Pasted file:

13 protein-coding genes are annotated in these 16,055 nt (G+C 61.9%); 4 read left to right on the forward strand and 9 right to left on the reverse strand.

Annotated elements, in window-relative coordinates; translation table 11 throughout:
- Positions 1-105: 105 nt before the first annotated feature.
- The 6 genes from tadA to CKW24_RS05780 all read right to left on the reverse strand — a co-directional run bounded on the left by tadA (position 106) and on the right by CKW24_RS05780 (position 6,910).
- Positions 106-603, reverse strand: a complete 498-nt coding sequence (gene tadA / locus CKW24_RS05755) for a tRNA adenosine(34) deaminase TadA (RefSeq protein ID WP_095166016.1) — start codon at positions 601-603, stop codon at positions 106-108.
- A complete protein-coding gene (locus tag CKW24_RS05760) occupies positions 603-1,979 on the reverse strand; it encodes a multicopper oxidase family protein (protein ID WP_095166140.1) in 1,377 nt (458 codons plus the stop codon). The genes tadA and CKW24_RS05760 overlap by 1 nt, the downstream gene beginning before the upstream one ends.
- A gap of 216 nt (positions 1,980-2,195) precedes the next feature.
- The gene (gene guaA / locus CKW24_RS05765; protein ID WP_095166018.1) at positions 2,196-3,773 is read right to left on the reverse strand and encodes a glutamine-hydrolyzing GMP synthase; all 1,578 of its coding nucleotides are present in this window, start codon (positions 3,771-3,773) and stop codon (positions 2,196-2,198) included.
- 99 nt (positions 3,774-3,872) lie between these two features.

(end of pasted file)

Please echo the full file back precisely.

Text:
13 protein-coding genes are annotated in these 16,055 nt (G+C 61.9%); 4 read left to right on the forward strand and 9 right to left on the reverse strand.

Annotated elements, in window-relative coordinates; translation table 11 throughout:
- Positions 1-105: 105 nt before the first annotated feature.
- The 6 genes from tadA to CKW24_RS05780 all read right to left on the reverse strand — a co-directional run bounded on the left by tadA (position 106) and on the right by CKW24_RS05780 (position 6,910).
- Positions 106-603, reverse strand: a complete 498-nt coding sequence (gene tadA / locus CKW24_RS05755) for a tRNA adenosine(34) deaminase TadA (RefSeq protein ID WP_095166016.1) — start codon at positions 601-603, stop codon at positions 106-108.
- A complete protein-coding gene (locus tag CKW24_RS05760) occupies positions 603-1,979 on the reverse strand; it encodes a multicopper oxidase family protein (protein ID WP_095166140.1) in 1,377 nt (458 codons plus the stop codon). The genes tadA and CKW24_RS05760 overlap by 1 nt, the downstream gene beginning before the upstream one ends.
- A gap of 216 nt (positions 1,980-2,195) precedes the next feature.
- The gene (gene guaA / locus CKW24_RS05765; protein ID WP_095166018.1) at positions 2,196-3,773 is read right to left on the reverse strand and encodes a glutamine-hydrolyzing GMP synthase; all 1,578 of its coding nucleotides are present in this window, start codon (positions 3,771-3,773) and stop codon (positions 2,196-2,198) included.
- 99 nt (positions 3,774-3,872) lie between these two features.